Is 28 Days Really the Magic Number?

Last updated on November 4th, 2019

What happens on day 28? Does the brain re-wire? Do cravings cease? After four weeks of treatment, is the struggle suddenly over?

No, no and no.

Scientists have not discovered that 28 days is the perfect length for rehab treatment. Far from it.

Day 28

Here’s what happens on day 28: Insurance stops paying. Yep, it’s that simple. Insurance companies typically pay for no more than 28 or 30 days of inpatient care. So, that’s how long it lasts.

This trend started with recovery programs in the military. In the 1970s, the first addiction program was established in the U.S. Air Force. How did they decide the length of treatment? Military personnel could be away from duty for no more than four weeks without being reassigned. The 28-day programs allowed men and women in the Air Force to get treatment and get back to their duties, avoiding reassignment.

Other programs began to follow suit and, eventually, insurance companies decided to use this standard, as well. Decades later, the practice continues.

A New Bag of Tricks

Unfortunately, the 28-day program has proven to be way off base. It has no basis in research, psychology or scientific facts. We now know that this time period can be way too short to prove effective. We also have a better understanding of the need for a variety of treatment methods and lengths.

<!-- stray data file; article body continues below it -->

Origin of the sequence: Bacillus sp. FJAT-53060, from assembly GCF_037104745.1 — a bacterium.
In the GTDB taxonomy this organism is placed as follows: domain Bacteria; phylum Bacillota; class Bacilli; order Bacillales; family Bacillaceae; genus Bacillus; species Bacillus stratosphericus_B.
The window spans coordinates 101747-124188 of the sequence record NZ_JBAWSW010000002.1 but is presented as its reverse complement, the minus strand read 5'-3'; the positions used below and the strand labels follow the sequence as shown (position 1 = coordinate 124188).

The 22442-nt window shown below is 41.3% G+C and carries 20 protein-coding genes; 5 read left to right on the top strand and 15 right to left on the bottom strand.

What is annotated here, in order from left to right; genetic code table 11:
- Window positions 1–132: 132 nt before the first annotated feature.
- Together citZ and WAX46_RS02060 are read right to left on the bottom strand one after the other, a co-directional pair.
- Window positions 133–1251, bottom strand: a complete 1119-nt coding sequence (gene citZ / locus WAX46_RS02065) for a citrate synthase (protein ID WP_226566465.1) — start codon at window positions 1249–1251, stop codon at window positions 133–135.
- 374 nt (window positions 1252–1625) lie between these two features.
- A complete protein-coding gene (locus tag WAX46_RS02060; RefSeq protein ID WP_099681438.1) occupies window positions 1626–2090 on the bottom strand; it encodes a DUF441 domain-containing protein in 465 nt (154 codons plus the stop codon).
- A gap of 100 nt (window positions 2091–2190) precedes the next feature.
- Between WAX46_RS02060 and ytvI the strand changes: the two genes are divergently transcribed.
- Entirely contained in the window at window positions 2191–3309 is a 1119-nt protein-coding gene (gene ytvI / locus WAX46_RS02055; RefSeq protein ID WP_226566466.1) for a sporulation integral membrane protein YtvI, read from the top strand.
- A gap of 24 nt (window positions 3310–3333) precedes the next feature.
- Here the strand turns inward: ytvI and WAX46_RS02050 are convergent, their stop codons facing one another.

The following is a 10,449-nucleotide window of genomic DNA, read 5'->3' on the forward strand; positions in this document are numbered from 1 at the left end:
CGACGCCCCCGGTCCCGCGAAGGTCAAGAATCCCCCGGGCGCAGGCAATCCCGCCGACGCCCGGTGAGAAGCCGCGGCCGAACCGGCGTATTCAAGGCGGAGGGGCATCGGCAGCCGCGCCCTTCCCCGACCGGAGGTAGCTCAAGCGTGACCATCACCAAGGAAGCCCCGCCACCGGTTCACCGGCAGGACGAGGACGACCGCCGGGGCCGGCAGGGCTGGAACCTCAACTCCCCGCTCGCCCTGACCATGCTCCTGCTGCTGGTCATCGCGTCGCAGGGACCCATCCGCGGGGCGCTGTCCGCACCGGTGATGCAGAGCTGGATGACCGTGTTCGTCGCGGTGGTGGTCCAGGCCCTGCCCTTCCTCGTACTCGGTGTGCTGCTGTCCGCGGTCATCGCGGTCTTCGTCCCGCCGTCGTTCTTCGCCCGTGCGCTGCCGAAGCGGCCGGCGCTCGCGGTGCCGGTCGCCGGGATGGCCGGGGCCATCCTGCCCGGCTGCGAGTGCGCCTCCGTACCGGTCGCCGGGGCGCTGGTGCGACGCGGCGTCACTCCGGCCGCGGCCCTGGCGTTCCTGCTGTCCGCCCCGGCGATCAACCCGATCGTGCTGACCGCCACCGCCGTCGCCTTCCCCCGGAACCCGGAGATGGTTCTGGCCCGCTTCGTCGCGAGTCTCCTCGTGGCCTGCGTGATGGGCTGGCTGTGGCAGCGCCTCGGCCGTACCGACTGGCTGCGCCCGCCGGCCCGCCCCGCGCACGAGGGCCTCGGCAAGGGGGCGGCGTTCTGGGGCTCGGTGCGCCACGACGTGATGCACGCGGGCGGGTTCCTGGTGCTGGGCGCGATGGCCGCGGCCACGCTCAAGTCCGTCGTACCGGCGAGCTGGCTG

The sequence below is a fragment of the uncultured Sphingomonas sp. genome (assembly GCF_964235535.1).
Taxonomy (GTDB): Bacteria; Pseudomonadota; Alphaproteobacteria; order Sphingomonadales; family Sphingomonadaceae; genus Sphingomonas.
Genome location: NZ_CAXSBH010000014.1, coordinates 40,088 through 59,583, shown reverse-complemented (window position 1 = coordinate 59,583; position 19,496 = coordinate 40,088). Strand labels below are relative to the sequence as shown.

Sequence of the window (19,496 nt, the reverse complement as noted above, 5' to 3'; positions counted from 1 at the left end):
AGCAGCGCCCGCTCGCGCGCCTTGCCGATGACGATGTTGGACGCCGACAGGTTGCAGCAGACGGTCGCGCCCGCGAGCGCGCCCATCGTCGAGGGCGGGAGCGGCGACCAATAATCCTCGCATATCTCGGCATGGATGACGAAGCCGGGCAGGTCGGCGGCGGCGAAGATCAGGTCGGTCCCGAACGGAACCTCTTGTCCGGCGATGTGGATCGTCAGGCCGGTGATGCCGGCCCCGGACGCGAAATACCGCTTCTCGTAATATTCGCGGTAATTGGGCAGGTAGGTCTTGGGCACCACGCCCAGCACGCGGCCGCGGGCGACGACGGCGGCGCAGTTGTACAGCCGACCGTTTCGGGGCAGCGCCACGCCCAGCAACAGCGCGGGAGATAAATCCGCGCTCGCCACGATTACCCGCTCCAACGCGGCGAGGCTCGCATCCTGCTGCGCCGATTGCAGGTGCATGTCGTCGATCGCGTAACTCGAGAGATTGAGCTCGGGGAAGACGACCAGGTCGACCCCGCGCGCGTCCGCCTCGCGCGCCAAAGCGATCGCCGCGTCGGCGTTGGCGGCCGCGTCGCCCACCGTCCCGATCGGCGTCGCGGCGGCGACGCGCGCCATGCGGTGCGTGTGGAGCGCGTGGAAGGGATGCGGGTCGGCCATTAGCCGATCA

A “one-size-fits-all” 28-day program simply won’t work for everyone.

In fact, research shows that, if there is a magic number, it’s probably 90 days. Although it’s still not a perfect process, multiple studies have shown treatment that lasts at least 90 days is much more effective, resulting in far fewer relapses. The National Institute on Drug Abuse (NIH) reports that both residential and outpatient treatments lasting less than 90 days have limited effectiveness. The NIH recommends significantly longer treatment to produce long-term results.

No Magic Wand for Insurance Companies

Despite the evidence, insurance companies are still stuck in the 70’s. Carriers rarely provide full coverage for the longer treatment that’s needed. And rehab can get pretty pricey.

Even the old-school 28-day inpatient programs are rarely less than $10,000. Some, such as those popular among celebrities, can cost as much as $33,000. However, since these programs fall under the 30-day cut-off for insurance, they may be covered. For those who seek the more effective, 90-day programs, the total bill typically ranges from $12,000 to $60,000 – and they may or may not be covered by insurance options or programs such as Medicare and Medicaid.

As more and more evidence mounts against the 28-day model, the hope is that insurance companies will join the new trend. Making longer programs more affordable could make an impact in millions of lives. Now that’s magical.

Additional Reading:   7 Elements That Make a Good Treatment Facility

Image Source: iStock

2 minute read 

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